The more the ways to reach the solution, the easier the clue - or is it?
Not exactly. Compare a cryptic clue with a straight one. A straight clue has only one path to the solution. The answer may not be precisely arrived at without crossings [Animal (3) = DOG? RAT? PIG?] but at least we know the path is the right one.
A cryptic clue offers more than one path to the solution. There is slim chance of error if our solution satisfies all paths [Animal in laboratory (3) = RAT [T], DOG and PIG ruled out], the challenge lies is in finding which are the correct paths.
Most cryptic clues have two ways to reach the solution – (i) the definition (ii) the wordplay or a second definition in case of double-definition clues. [An exception is the cryptic definition clue, which gives a single devious way.]
What happens when the number of paths to the solution is more than two?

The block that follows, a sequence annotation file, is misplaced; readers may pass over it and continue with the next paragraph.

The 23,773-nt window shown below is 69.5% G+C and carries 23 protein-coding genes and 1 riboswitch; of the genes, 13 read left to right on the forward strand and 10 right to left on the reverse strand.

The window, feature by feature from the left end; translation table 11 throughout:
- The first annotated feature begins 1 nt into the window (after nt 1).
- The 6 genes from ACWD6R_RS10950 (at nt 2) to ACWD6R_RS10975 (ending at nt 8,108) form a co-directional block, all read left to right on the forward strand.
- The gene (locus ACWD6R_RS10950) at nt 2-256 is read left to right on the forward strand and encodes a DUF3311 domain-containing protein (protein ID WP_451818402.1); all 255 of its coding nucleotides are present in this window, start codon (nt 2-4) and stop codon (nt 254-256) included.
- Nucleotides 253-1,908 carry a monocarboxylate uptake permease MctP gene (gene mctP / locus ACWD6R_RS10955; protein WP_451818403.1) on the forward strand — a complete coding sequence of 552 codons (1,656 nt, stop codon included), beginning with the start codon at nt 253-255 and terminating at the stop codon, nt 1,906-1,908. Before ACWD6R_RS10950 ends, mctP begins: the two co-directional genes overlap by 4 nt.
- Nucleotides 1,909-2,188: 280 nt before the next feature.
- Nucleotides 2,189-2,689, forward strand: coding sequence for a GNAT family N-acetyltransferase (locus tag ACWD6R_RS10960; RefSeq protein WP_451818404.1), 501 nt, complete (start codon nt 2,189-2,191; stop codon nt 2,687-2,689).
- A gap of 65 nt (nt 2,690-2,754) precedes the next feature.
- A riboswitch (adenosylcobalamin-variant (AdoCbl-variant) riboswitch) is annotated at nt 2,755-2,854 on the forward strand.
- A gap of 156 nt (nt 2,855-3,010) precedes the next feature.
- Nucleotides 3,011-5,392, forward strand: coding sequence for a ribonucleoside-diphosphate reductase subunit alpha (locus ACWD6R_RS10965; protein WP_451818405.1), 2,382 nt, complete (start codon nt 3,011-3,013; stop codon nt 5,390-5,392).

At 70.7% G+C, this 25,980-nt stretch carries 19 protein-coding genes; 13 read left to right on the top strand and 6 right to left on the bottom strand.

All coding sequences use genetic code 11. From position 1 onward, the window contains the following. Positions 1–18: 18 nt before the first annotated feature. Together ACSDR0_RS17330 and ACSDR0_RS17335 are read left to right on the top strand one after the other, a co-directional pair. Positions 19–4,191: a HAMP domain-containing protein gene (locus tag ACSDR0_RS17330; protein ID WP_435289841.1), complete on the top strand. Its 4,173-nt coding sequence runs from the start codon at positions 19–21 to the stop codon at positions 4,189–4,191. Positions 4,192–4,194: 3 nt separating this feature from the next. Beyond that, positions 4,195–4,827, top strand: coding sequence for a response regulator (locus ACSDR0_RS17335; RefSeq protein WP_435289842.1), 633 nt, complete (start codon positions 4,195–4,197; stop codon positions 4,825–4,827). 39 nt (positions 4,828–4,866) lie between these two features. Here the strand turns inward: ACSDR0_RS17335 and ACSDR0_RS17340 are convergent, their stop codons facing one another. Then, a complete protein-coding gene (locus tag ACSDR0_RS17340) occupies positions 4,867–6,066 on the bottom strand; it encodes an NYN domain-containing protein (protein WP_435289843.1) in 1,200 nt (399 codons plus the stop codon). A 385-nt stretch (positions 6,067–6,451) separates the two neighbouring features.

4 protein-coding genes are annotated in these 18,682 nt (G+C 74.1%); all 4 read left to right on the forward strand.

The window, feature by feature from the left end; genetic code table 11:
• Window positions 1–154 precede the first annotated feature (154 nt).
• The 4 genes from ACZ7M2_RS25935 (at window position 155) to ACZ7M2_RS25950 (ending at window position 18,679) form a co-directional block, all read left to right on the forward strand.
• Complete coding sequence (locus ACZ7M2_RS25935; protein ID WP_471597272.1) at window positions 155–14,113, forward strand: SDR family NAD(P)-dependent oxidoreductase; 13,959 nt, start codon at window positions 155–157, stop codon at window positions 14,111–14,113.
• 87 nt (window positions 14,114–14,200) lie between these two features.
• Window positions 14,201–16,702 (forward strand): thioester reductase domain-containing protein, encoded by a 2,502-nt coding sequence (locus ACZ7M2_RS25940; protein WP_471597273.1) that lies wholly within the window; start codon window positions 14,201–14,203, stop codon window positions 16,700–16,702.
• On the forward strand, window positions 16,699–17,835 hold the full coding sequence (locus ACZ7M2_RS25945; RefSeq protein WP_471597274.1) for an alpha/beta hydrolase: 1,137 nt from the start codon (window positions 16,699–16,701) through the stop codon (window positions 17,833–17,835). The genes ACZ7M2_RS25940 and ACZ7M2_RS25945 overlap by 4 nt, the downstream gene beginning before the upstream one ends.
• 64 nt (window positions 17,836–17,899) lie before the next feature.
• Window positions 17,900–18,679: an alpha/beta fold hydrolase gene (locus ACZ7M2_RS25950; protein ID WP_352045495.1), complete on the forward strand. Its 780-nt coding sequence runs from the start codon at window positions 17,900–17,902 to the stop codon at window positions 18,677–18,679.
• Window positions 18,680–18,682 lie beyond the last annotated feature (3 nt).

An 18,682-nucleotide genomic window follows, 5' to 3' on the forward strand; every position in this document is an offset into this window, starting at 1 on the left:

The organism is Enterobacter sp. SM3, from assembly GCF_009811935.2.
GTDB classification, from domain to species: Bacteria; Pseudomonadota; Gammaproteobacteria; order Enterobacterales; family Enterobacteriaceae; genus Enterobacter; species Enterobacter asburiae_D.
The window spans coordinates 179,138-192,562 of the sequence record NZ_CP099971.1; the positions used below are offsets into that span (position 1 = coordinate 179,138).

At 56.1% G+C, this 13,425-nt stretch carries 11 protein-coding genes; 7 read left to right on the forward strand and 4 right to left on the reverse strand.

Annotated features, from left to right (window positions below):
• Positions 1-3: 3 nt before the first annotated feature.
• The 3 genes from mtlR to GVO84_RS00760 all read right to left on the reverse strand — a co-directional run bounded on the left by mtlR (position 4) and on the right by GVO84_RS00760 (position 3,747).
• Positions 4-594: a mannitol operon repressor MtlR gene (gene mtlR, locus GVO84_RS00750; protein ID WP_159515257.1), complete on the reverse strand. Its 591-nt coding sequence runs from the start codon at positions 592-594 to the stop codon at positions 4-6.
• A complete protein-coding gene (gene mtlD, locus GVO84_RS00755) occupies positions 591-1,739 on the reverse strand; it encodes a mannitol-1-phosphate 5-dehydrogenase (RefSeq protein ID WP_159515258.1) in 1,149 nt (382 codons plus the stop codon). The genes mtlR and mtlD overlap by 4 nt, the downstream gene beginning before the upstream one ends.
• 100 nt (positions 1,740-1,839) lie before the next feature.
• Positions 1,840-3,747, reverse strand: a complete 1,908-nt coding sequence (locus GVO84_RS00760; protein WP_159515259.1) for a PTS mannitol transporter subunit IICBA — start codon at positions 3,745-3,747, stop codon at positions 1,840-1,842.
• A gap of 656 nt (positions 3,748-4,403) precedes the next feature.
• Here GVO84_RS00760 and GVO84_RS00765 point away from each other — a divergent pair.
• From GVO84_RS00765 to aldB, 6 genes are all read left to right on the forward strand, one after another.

It catches us off-guard. We aren't conditioned to recognize it, so accustomed are we to two-segment clues. We miss seeing the beauty of the clue in entirety.
At least, that's what happened when I came across this clue in FT 13095 (Viking):
Pick holes in weak summary (3, 4)
I got the answer RUN DOWN fairly early but missed spotting that it was a triple definition, with a different length divisions for each definition:
pick holes (3,4) = RUN DOWN
weak (3-4) = RUN-DOWN
summary (7) = RUNDOWN
I realised this only when Viking, the composer of the puzzle, pointed it out on the blog.
More Triple Definition Clues
A few triple definition clues published in the recent past – solve and savour.
Times 24244: Best or worst party (6)
NIE (24-Mar-09): Light nonsense is still produced (9)
Guardian 24655 (Araucaria): Trim and plain, like "ox" (4)
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